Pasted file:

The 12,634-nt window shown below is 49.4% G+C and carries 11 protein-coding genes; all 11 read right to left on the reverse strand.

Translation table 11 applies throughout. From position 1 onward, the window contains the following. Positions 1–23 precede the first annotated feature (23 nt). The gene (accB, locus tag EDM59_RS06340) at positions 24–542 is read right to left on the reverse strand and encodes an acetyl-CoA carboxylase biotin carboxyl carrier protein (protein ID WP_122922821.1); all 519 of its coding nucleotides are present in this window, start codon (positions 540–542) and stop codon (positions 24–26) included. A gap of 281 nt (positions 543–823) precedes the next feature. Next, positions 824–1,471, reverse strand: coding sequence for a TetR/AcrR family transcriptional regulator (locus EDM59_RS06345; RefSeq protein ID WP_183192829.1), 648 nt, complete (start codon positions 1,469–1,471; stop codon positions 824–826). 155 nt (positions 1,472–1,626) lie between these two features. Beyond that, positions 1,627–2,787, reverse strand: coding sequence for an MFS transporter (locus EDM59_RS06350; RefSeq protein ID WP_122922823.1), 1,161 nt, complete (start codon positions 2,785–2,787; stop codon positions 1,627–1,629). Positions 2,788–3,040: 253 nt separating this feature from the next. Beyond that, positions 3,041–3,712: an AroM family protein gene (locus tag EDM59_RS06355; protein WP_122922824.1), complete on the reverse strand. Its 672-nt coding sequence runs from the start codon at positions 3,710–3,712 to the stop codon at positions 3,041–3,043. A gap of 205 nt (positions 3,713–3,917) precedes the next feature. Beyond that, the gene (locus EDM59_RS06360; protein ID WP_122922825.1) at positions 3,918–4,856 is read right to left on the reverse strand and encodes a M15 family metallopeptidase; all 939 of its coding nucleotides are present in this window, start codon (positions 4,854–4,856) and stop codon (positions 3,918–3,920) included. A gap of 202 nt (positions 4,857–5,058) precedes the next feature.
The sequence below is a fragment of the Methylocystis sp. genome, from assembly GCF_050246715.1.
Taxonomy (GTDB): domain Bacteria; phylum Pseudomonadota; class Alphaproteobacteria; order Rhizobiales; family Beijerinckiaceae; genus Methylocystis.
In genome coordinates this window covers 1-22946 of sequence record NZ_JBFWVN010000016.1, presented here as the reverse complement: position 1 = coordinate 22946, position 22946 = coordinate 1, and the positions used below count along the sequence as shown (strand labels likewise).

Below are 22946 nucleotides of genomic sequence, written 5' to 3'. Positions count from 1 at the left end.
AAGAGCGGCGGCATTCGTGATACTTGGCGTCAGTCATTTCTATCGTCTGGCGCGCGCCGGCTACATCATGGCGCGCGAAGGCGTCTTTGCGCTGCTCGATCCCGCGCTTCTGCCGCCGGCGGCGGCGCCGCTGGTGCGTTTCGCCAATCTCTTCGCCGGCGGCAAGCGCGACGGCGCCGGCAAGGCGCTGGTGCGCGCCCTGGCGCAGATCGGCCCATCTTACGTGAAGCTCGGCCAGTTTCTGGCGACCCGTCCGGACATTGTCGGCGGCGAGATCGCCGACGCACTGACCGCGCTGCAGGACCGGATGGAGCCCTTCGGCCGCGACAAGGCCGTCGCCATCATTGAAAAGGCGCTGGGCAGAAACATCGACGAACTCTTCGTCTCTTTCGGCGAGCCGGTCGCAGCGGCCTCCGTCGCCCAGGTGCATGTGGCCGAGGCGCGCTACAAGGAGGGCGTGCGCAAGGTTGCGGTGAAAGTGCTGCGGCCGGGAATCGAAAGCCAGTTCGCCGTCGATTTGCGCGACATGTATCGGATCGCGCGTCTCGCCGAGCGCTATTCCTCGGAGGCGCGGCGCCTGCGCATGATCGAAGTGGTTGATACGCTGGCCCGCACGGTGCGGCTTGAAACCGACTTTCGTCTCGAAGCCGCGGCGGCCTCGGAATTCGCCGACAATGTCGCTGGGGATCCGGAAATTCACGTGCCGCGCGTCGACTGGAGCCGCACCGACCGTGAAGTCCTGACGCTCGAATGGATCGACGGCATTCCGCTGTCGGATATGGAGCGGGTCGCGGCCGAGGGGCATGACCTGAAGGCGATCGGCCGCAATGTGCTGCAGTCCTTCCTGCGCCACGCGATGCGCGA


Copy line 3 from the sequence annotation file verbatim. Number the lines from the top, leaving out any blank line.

The sequence below is a fragment of the Methylocystis sp. genome, from assembly GCF_050246715.1.